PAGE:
Portrait Painting Atelier: Old Master Techniques and Contemporary Applications
by Suzanne Brooker
Overall, Portrait Painting Atelier by Suzaane Brooker is a colossal disappointment. There is a huge disconnect between many of the paintings presented and the information that was given. In fact, I felt duped all together as if some kind of authorship bait and switch had taken place especially when being drawn in with such a beautiful painting on the book’s cover.
I can imagine like most people, I was in awe when I looked at the book’s cover dust jacket and flipped through the dozens of stunning portrait examples throughout the book. There the book promised that a quality discussion would soon take place on how to create an image like the one on the cover and the likes throughout. The thickness of the book also promised that this discussion of painting techniques and materials would travel deep. These promises were rarely delivered and by the end of the book I found myself completely disappointed.
Portrait Painting Atelier attempts to teach an indirect method of painting. One which requires artists to paint in many translucent layers of paint, a method that has been employed by many artists since oil painting become popular hundreds of years ago. The study of indirect painting is a noble one and a topic worth exploring. The book is extremely well written and organized nicely, but there are many flaws in this book’s overall approach.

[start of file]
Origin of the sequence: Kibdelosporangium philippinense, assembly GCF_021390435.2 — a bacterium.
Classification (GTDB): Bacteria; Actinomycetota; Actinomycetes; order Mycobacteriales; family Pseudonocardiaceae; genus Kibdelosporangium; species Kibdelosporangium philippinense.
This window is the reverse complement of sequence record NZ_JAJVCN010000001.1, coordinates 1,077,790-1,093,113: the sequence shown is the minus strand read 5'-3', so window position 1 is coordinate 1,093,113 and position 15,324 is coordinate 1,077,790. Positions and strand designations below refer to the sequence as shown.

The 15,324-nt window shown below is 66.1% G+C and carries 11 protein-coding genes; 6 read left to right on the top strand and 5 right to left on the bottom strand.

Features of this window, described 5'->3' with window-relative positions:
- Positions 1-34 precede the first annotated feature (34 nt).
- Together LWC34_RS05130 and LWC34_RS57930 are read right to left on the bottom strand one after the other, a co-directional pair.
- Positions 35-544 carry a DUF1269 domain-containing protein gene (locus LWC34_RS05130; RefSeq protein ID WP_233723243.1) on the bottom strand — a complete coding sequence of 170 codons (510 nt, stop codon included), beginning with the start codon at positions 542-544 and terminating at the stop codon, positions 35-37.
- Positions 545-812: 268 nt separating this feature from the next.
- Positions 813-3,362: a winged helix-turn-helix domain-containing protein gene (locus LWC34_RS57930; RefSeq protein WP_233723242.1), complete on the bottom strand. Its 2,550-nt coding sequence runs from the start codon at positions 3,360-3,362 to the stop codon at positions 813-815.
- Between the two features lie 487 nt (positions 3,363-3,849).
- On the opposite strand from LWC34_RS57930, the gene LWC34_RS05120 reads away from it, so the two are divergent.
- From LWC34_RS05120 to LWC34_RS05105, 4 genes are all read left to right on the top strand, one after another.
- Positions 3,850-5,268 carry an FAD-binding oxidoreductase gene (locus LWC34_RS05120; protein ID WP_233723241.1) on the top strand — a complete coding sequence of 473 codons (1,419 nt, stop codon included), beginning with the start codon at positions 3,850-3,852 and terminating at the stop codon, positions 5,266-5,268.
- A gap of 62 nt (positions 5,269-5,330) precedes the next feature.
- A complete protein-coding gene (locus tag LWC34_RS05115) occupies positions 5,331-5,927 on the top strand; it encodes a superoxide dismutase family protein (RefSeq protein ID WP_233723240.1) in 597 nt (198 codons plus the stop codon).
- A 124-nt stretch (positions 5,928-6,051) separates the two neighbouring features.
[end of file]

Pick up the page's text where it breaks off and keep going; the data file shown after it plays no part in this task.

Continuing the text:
The biggest problem with the book are all the beautiful portraits that adorn the pages. These portraits are not painted by the author which in itself is not a problem; the problem is that the artwork shown doesn’t follow the rigid rules the author preaches. The author demands that all layers of paint should be translucent, preserving the original white ground. I can assure you that none of the non-author, good paintings exhibited follow such rigid rules. Watch Patricia Watwood’s fantastic DVD on figure painting and you’ll see her eventually cover subsequent layers with thicker paint. Patricia’s portraits are exhibited numerous times throughout the book and is definitely an artist worth listening to. Another fine artist who’s artwork is shown many times is the fabulous painter, Kate Lehman. I recently had the good fortune of having a conversation with Kate regarding her oil painting techniques. Like Patricia Watwood, Kate also uses a variety of indirect and direct methods when painting and doesn’t stick to a rigid set of rules as the author suggests.
The second half of the book goes on further to turn off readers. The author presents her own paintings in a step by step fashion and they are some of the worst portraits imaginable. The people in the paintings look sickly. The author’s own artwork looks as if a high school student attempted to copy a poor photograph of a person using a cheap set of acrylic paints.
Before you buy this book, flip to the back of the book, look at the author’s paintings and ask yourself: Do I want to make art that looks like that?